This act has been repealed w.e.f. 1st October, 1998.
Gift Tax Act, 1958 was an Act of the Parliament of India which was enacted to impose tax on the act of giving or receiving gifts under certain circumstances as specified by the Act..
As per the Gift Tax Act, the gifts that exchanged hands post 1 April 1958 were subject to taxes as mention in Schedule I.
Post 1 April 1987, this was amended to the rate of 30% (Thirty percent) and included gifts that were made in that particular Assessment Year. On 1 October 1998 however, the applicability of Gift Tax ceased to exist.
As per the Gift Tax Act 1958, gift (in the form of cash, draft, check or others) is an excess of Rs. 50,000/- received from one who doesn’t have any blood relations with the donee, were taxable. However, from 1st October 1998, Gift Tax got demolished and all the gifts made on or after that date were Tax-free. But in 2004, the Gift Tax Act was again renewed partially, and a new provision was inaugurated in the Income Tax Act 1961 under Section 56 (2). According to Gift Tax Act, 1961 the gifts received by any individual or HUF more than Rs.50,000/- in a year would be taxable.
The Gift Tax Act also made mention of applicability of the Act on certain transfers that took place. When a property was transferred for any other reason than adequate consideration, the amount by which the value of the property exceeded the value of consideration was considered to be a gift, and thus subject to tax.
In addition, when the consideration for which a property is transferred has not passed on the entire or part amount from the transferee to the transferor, the amount that had not passed too was subject to Gift Tax.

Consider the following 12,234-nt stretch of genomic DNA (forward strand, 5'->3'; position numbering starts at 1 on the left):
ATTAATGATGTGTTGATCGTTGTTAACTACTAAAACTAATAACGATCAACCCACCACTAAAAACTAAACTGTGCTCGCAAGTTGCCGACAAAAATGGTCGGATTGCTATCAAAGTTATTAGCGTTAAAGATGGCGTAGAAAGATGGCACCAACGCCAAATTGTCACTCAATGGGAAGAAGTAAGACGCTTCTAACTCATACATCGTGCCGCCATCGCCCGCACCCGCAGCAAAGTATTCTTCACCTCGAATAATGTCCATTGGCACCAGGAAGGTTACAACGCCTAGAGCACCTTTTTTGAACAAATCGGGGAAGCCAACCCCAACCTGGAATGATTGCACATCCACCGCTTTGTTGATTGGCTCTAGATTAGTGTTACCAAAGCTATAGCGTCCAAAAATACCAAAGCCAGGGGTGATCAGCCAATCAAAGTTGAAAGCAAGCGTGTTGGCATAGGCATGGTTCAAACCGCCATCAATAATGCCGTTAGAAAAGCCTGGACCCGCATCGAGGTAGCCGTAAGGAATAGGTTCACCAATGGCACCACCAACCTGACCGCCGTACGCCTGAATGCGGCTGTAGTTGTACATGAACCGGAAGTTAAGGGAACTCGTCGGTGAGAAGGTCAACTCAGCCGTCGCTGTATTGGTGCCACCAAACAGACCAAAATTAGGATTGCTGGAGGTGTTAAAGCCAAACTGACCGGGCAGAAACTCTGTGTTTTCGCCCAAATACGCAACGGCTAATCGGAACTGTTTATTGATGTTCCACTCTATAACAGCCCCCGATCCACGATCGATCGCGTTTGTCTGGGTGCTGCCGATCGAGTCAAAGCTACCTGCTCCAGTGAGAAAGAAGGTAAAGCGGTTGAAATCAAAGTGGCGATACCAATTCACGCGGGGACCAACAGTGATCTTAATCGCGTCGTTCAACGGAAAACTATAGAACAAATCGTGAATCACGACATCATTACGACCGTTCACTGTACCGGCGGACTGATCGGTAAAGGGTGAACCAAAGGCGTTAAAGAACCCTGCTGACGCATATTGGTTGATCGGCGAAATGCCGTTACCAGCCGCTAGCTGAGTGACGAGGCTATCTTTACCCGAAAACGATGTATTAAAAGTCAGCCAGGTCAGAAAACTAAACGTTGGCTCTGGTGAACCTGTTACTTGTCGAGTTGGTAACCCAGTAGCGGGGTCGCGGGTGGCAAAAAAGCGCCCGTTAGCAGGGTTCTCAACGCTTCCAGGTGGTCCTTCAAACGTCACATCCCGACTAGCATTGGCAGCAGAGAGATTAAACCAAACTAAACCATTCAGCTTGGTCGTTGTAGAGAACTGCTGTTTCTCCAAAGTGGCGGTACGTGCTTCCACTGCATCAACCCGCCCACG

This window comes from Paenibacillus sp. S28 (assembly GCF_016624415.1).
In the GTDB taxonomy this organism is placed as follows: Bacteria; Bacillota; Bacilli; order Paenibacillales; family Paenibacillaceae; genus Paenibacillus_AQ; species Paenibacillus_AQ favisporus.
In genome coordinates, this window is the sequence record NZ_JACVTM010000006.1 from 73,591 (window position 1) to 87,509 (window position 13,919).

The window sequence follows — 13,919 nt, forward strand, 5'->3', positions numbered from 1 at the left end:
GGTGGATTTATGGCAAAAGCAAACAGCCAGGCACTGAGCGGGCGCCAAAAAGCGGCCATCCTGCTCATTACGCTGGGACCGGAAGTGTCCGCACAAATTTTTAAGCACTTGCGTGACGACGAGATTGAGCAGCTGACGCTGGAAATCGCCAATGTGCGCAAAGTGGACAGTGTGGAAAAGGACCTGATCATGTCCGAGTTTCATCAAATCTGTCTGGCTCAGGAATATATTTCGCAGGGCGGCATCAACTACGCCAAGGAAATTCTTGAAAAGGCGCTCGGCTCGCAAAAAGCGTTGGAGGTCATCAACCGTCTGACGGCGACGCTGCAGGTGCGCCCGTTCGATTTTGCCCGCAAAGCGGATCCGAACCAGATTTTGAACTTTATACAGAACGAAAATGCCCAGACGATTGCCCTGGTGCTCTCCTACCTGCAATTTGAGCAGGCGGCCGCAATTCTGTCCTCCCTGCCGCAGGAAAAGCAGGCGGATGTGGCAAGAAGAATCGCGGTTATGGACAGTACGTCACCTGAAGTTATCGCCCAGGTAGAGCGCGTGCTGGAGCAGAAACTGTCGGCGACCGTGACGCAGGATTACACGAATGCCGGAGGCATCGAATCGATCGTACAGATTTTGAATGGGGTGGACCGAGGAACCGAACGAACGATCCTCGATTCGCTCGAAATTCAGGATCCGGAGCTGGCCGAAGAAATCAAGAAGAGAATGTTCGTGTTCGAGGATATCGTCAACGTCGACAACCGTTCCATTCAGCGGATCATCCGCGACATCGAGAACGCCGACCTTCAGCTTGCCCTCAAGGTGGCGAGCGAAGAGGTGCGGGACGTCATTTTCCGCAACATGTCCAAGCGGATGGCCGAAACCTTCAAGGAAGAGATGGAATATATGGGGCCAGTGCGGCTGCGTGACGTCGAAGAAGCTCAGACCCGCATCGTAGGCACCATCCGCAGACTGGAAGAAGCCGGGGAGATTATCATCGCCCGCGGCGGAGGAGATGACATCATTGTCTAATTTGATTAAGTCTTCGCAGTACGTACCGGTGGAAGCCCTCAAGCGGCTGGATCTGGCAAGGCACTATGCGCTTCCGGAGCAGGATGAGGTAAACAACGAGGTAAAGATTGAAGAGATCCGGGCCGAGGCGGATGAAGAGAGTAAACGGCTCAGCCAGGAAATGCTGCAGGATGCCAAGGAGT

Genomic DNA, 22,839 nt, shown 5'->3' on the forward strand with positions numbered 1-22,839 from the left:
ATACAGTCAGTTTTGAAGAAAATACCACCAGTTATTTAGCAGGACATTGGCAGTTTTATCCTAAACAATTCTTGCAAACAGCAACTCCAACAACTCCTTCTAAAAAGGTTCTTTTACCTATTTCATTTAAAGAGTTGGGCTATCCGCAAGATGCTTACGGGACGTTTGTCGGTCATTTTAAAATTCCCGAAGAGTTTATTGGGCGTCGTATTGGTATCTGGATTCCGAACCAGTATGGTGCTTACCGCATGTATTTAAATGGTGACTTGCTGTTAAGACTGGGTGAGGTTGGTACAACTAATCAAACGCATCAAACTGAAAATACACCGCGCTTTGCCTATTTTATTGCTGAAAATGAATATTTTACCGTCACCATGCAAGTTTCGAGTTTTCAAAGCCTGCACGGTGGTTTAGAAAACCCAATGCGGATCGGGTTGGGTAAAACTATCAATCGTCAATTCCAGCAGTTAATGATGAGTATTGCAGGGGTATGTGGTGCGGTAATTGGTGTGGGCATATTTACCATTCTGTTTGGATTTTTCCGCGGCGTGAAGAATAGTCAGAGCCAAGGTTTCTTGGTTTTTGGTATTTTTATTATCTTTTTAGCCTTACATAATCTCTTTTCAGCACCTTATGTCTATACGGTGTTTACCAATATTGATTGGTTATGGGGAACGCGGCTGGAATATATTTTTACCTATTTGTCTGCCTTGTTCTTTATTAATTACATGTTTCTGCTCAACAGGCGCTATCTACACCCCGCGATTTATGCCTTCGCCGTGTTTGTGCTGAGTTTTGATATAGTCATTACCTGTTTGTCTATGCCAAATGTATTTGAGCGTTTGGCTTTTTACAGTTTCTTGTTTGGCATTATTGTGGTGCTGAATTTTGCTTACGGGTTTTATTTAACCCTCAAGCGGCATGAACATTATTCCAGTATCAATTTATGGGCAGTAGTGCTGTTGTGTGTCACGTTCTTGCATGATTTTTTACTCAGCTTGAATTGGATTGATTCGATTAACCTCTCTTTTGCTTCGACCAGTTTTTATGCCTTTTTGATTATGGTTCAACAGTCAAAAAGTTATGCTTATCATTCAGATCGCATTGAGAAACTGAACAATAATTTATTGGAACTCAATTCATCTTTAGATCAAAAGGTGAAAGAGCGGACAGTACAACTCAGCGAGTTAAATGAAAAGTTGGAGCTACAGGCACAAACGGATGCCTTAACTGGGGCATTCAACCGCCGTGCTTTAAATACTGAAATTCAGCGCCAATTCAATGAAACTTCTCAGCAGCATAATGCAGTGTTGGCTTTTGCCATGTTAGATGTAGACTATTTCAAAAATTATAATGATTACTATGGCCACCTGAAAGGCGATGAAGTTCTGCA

In cases related to forfeitures, releases, surrenders, or abandonment of certain contracts, debts, actionable claims, or even interest in property, the extent of value of the said action was also subject to Gift Tax, but only after the Assessing Officer found that the action was bona fide.
When the amount of appropriation is made on a property in cases where the party or tenant that has an interest in the party relinquishes it, then said appropriation that is benefited by the other person is termed as a gift and therefore subject to Gift Tax.
In case of a Hindu Undivided Family, when a member’s individual property is relinquished to the properties held by the family too, the Gift Tax Act was applicable.
There were certain exemptions that were allowed under the Gift Tax. In case of the exchange of gifts between blood relatives, irrespective of the value of the gift, Gift Tax was not applicable.
Gift Tax was also not applicable in case of the transfers of immovable property that were situated outside the country.
Gifts that were received from relatives for marriage, including gifts to the daughter in law from the bridegroom’s parents, and gifts to the son in law from the bride’s parents were also exempt from tax.
Gifts received through a will or through inheritance as well as gifts to parents from their NRI sons and daughters through their NRE account were also under the Gift Tax exempt list.